Editor’s note: This article is part of a series wherein every week we recognize an individual Marine or sailor with Regimental Combat Team 7. The Marines and sailors of RCT-7 are dedicated, disciplined and driven to accomplish the mission, and the Marine in this article has earned special recognition for standing out among these professionals. Be sure to check every week to see who will be honored as the latest Marine of the Week.




Photo Information

Lance Cpl. Nicholas Patterson, data network specialist and information assurance noncommissioned officer in charge for RCT- 7 and Green Bay, Wis., native, is currently on his first deployment to Afghanistan and ensures thousands of computer network users have service throughout Regional Command Southwest.

Photo by Sgt. James Mercure

Green Bay native keeps massive computer network running in Afghanistan

19 Nov 2012 | Sgt. James Mercure

CAMP LEATHERNECK, Afghanistan – Taking on the workload of a senior noncommissioned officer is a testament to an individual Marine’s character, and doing it as a lance corporal is an inspiration.

Lance Cpl. Nicholas Patterson, data network specialist and information assurance noncommissioned officer in charge for Regimental Combat Team 7, performs two jobs and never skips a beat.

“I monitor the security for the network to ensure classified information stays classified,” said Patterson, a Green Bay, Wis. native. “I also troubleshoot networks for thousands of users, and it’s my job to make sure they have network capabilities and a means of communication wherever they are in Afghanistan.”

Not satisfied with just making sure the networks are up and running correctly, Patterson also ensures the farther the Marines push from the larger bases that their service is never far behind.
“I also do satellite communications to the more austere locations like the (forward operating bases) and (combat outposts) and extend the network reach so the guys that need to push out can still have the same service,” Patterson said.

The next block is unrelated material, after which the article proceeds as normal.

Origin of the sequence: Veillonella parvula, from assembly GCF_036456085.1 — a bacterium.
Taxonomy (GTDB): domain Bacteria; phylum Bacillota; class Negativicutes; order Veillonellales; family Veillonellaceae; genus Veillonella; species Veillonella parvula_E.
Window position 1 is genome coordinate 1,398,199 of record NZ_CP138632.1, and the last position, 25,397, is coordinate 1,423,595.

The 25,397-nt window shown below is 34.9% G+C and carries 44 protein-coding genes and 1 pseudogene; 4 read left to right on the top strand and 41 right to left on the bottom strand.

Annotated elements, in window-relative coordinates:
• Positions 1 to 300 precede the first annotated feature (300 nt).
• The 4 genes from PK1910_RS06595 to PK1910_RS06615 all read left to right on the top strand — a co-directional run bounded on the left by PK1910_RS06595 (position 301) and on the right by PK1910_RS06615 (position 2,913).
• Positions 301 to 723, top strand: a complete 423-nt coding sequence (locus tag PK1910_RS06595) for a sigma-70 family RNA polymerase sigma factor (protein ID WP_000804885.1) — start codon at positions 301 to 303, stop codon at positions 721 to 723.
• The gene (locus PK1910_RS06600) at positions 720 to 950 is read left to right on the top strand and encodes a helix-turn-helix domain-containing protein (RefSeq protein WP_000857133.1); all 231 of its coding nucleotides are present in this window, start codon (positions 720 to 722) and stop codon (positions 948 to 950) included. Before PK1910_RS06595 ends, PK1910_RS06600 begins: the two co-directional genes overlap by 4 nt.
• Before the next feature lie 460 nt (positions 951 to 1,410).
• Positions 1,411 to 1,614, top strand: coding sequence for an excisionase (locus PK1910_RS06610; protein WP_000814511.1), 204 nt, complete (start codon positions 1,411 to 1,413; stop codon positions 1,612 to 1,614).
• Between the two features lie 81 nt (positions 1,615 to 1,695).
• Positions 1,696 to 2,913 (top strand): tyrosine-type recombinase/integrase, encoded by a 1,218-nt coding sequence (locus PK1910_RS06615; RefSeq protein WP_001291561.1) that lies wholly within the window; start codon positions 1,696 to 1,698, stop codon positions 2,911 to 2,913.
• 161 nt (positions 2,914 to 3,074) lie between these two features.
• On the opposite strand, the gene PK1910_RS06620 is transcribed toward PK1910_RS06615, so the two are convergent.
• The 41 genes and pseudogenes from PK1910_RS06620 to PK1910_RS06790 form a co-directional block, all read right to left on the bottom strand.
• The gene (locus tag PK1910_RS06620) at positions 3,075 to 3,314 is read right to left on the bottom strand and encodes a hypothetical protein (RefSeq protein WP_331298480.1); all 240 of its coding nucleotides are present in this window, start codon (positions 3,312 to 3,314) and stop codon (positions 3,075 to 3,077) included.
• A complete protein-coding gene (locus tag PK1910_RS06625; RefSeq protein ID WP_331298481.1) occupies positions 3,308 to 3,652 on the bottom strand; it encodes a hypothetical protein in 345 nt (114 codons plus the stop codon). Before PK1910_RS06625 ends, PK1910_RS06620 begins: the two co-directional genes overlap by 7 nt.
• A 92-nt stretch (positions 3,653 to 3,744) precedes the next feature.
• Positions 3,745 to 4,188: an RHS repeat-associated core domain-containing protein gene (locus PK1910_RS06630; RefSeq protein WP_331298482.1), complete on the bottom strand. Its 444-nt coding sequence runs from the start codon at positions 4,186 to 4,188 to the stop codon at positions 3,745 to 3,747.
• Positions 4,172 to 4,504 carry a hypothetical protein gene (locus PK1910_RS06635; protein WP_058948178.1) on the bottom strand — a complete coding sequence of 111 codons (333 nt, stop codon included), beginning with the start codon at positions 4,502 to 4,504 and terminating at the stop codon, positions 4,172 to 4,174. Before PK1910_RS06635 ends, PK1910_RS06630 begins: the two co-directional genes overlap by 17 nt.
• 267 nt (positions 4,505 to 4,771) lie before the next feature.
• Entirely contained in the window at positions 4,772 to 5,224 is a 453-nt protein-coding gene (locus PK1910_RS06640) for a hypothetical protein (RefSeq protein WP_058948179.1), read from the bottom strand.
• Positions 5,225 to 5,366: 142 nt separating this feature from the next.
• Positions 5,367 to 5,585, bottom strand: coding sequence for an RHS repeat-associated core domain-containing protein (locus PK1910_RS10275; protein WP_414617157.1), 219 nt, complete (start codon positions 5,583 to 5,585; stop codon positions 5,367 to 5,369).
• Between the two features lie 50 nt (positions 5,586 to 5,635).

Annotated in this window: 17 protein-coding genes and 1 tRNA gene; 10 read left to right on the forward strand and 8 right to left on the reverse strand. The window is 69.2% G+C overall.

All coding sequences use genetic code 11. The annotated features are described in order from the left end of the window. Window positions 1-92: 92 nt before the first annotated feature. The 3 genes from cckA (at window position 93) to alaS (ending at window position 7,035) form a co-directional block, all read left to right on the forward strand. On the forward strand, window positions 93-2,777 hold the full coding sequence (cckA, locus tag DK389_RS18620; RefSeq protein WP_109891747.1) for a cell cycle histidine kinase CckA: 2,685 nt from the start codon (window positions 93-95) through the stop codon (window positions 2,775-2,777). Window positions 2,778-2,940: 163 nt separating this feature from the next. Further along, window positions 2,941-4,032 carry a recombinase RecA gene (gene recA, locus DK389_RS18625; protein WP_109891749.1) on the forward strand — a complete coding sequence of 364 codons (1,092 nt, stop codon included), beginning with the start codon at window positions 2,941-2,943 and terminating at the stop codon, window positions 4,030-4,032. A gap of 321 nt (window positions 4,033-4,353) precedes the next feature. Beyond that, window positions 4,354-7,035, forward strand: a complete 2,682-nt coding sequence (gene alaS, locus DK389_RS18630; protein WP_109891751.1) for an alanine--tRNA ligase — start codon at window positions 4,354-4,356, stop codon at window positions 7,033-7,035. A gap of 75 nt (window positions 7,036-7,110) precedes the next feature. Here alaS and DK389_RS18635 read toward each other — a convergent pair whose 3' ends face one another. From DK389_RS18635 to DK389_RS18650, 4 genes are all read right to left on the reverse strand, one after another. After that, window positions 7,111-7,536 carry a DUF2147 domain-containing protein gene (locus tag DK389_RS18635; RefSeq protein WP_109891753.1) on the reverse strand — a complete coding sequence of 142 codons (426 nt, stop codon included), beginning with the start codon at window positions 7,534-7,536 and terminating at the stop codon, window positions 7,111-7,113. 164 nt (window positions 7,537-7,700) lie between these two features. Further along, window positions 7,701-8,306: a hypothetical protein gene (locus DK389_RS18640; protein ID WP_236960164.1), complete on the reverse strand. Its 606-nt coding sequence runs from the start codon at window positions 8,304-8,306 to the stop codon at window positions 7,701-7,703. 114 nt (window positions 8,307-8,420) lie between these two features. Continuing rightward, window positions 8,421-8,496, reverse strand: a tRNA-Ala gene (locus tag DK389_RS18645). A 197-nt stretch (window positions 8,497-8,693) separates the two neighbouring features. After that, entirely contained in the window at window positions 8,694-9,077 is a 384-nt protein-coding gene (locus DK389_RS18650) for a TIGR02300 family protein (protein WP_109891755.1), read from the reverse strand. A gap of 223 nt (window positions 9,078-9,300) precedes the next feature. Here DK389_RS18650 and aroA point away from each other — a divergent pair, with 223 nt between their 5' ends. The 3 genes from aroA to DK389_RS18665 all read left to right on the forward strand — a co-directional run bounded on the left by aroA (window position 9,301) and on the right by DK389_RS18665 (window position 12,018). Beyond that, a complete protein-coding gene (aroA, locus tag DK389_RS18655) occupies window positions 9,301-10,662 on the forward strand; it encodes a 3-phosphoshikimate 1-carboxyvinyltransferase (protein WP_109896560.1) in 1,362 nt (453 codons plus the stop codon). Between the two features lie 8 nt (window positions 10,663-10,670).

The responsibilities held by this lance corporal are typically on the shoulders of a sergeant, but Patterson is held in high esteem by his seniors and a desire to do the job well makes him a natural fit for the billet.

“I’m a quick learner and can keep up with everything, but sometimes it becomes very difficult troubleshooting systems outside your location,” Patterson said. “Being able to see the configurations and trying to help them over the phone gets complicated at times.”

Although the 21 year old loves being a Marine, his service to his community didn’t start when he stepped on the yellow footprints.

“My church group in Green Bay built houses in Minnesota for those less fortunate,” Patterson said. “When I played sports in high school, we also helped out with different charity organizations, and we would go over there and do our part for our community. During Christmas time, my wrestling team would sing carols at local hospitals. We went from floor to floor and anybody that wanted to listen we’d sing, but we went there to sing for the kids.”

Patterson’s drive to become a Marine came from a competitive spirit and a desire to show his grandfather he had what it took to be successful in the military.

“My grandfather was in the Air Force during the Vietnam era, and he always bragged about it,” Patterson said. “I wanted to be the grandchild that went above and beyond what he had already done. I’m very competitive, and I played a lot of contact sports. I wanted to one-up everybody, so I wanted to join the Marine Corps.”
Now with two years in the Corps, Patterson says he would like to stick with his current career path and finish strong on this deployment.

“I’m glad I became a data Marine, and I want to see how this deployment goes,” Patterson said. “The Marine Corps has been good to me, so I’ll probably stay in. Doing data in the Marine Corps has given me a skill that will serve me throughout my life.”

Also, to no surprise to anyone from the Green Bay area, Patterson is a die-hard Green Bay Packers fan.

“I’ve been a Packers fan since birth,” he said with a laugh. “Every kid has their own blanket when they go to sleep as a baby. Mine was a Packers blanket, and it’s been that kind of devotion to the team since.”

Patterson shows the same devotion for his team and his career, and his chain of command has taken notice.

“Lance Cpl. Patterson is a consummate professional with his technical expertise with data (communications) and brings enthusiasm and a strong work ethic every day,” said Gunnery Sgt. Albert Perez, RCT-7 cyber security manager and Patterson’s staff noncommissioned officer in charge. “I hope he stays in the Marine Corps because he has a lot of potential and any task he’s given or takes on his own, it just gets done.”

Editor’s note: This article is part of a series wherein every week we recognize an individual Marine or sailor with Regimental Combat Team 7. The Marines and sailors of RCT-7 are dedicated, disciplined and driven to accomplish the mission, and the Marine in this article has earned special recognition for standing out among these professionals. Be sure to check every week to see who will be honored as the latest Marine of the Week.